The men stood naked to the waist with towels and blankets wrapped around their hips. I turned my eyes down and away as they knelt to enter the lodge. It would be considered immodest to look at anyone entering the lodge, especially for a young girl of my age.


The sun was just slipping into the sky when the lodge started. The chanting and opening of the door melted into one long dream. It was as though I went into some quiet place, far away from the Earth, to sit while this all took place.


After the men had eaten and gone to sleep I put the rest of the food in the old ice chest we had brought with us. This kept the wild animals from smelling it and the ants from invading it in the night.


We all slept  well that night and in the morning the young thin man was taken up to the Butte path to sit and wait for his vision. The walk up  to the top is almost two mile all on narrow paths that  wind up around the sides of  the Butte.


For the next two days we sat and kept the fire going low. At night, we built it up higher and it was never left unattended. Some times there was singing and drumming so that the young man could hear he was being prayed for and not alone.


Someone was always sitting and praying or chanting by the fire. Nearby the fire sat a small, blanket-wrapped bundle that was constantly being offered food and water. Tobacco was placed on it, and sage, to help the young man on the Butte and to protect his spirit from flying away. Every few hours one of the men would go to the bundle and, with an eagle feather, they would brush sage smoke over it and pray. The time drifted like the smoke from the sage as the days slipped in and out of the sky.


One morning my father said, “Ok, make some more food now.” I did as I was told and fried bacon in the old iron skillet; next I put in the potatoes and onions. In another covered skillet I made fry bread and put that up on   the tailgate of the truck. There was canned milk for the coffee and for the fry bread we had  berry jam, butter and syrup. Hot boiled coffee finished the feast and Dad brought out a bag of oranges.


Two of the men went up and brought down the young man. I, for the first time, saw his face and eyes. He looked like he was dreaming and had not woken up yet. His thin high cheeks and sharp hooked nose gave him a hawk-like appearance.


I turned my eyes back to my fire and finished the scrambled eggs that now had started to firm up in the hot skillet. Dad came over and lifted up the heavy iron pans and put them on the tailgate. I put out the metal plates and forks and stepped back against the truck wheel to sit down again.


The men prayed and ate in silence and no one looked at the young man now sitting near me on a blanket. When the men finished eating, I took the pans and plates and scrubbed them with sand, then wiped them off with an old cloth. Dumping out the coffee grounds, I set up another pot to boil and placed the left-over fry bread in a paper bag. The remains of the chili and the stew were once again put near the embers of the fire to heat. I took a plate of food to the tent where the young man was resting and offered him a jar of water.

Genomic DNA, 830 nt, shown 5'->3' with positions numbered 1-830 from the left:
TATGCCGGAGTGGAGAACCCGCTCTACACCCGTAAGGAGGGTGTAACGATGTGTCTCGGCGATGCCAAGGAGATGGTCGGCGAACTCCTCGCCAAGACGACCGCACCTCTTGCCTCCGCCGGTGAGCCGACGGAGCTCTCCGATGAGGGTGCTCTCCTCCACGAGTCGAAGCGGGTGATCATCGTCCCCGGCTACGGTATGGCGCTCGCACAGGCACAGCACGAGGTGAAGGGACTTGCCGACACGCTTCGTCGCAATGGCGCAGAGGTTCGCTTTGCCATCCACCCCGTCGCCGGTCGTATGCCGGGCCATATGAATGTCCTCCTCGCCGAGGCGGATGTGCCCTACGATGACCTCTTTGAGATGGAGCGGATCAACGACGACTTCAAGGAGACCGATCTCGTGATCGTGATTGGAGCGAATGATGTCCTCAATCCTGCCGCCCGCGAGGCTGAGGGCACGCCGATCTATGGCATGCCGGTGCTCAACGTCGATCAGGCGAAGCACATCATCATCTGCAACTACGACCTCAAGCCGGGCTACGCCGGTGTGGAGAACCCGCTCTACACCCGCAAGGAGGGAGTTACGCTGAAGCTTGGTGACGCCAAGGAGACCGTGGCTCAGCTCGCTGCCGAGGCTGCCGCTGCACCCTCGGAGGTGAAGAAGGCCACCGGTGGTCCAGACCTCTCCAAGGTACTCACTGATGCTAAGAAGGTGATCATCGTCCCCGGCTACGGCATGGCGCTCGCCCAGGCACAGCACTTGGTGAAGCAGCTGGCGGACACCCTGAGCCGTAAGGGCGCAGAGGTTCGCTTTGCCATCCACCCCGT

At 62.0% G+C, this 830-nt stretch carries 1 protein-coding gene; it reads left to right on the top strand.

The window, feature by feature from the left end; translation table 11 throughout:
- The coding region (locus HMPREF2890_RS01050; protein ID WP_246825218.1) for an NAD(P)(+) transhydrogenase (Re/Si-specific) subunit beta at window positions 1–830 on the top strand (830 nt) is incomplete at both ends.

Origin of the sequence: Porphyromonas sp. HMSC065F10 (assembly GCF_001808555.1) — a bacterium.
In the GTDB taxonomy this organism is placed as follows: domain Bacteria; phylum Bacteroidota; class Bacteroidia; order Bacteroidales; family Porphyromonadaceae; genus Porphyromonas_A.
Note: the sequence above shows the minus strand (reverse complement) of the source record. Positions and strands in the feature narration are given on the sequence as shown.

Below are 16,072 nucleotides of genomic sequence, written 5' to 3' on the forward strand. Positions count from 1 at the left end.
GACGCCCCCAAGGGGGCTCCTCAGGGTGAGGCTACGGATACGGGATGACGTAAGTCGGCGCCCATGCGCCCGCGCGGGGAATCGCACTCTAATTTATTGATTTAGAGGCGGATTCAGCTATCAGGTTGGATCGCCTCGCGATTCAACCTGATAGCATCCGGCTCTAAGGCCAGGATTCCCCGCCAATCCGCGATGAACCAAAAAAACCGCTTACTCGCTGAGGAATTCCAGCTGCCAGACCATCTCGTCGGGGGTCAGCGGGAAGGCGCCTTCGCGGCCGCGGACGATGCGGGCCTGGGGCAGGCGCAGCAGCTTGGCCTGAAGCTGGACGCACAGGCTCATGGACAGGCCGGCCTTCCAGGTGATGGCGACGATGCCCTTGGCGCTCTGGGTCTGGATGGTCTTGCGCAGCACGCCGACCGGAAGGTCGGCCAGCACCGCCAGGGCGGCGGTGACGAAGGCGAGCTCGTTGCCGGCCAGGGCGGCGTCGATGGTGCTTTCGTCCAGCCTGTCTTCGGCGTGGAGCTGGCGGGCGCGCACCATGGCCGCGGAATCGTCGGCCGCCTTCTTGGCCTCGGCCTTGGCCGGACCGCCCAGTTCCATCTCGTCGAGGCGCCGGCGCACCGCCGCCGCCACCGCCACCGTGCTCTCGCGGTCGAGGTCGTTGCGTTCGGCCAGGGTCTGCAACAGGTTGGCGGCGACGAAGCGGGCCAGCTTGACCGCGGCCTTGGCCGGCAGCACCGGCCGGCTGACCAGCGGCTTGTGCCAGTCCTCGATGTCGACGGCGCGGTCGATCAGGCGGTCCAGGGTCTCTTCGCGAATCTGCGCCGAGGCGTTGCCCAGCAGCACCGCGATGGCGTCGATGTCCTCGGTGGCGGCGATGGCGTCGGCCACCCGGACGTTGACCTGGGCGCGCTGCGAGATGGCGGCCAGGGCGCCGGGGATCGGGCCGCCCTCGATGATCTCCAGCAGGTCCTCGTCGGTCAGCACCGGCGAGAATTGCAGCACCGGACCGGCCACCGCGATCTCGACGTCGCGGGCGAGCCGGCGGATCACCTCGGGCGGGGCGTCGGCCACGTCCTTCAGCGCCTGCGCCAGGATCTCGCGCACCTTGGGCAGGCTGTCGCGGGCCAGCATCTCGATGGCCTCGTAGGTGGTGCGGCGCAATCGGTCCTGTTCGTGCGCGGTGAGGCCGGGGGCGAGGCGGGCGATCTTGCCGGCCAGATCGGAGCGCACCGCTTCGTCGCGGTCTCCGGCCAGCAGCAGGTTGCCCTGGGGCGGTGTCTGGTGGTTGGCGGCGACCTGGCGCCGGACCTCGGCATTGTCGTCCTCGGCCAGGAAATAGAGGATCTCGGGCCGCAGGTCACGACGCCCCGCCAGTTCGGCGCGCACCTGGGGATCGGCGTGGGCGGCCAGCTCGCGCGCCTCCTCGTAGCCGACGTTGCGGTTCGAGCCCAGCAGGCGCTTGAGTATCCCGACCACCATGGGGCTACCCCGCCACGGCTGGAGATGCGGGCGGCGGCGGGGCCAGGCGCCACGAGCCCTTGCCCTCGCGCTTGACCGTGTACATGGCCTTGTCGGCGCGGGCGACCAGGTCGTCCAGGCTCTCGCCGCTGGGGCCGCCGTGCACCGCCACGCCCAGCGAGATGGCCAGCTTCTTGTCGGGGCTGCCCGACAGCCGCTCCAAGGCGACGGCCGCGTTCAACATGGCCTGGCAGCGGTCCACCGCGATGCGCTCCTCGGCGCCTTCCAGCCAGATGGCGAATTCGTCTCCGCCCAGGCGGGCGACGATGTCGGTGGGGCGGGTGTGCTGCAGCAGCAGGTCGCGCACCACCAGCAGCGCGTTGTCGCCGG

The day passed and the camp was quiet, every one in their own thoughts. The sun started its slip into the earth and the men built up the lodge fire again. All was the same as the last lodge, with me sitting near the entrance to hear the call when the door needed to be opened and dusting off the stones as they entered the lodge. There was much low rumbling, talking, singing and drumming coming from the lodge. I stayed just out of the sound area where I might be able to understand the words. It would not do me good to be listening to someone else's lodge.


The young man came out of the lodge and crawled to his blanket, wrapping it around him. He slept all night right where he lay. In the morning I looked out the window of the truck and the old car,  the blanket, and young man were gone. The other men were loading the trucks, eating some dry, cold fry bread and sipping black hot coffee from the metal cups. I kept still that morning as the men broke the camp, I stayed curled-up in my blanket and thought of that young man. I did not get out of the truck until my Father told me to put the food and pans away.  I prayed that he had found his reconnection to the Earth and that some healing had taken place in the lodges.


I was to meet him later on with his wife and little boy at yet another camp but did not speak to him. He looked rested but still that distant look in his eyes left me feeling sad in some way. I later saw this in my own brothers’ eyes, and in many of the young men who returned from Vietnam. My father said that they had walked in the spirit world and that many had left a piece of their own spirits there to help those who did not come home.


In later years we called this Post Traumatic Stress Disorder but in those days it was called Shell Shock. Many families were affected after the war by this and many young men left their spirits in the battlefield to dance with the spirits of the ghost dancers.


Once again my heart and mind are brought back to Bear Butte. It now is the final resting place for my good friend Lynn Yellow Buffalo Freng.  Many thanks to his brother warriors and their wives who took his ashes there; I pray that his spirit will find peace.


Blessings Waynonaha

Copyright © 2006 by Waynonaha Two Worlds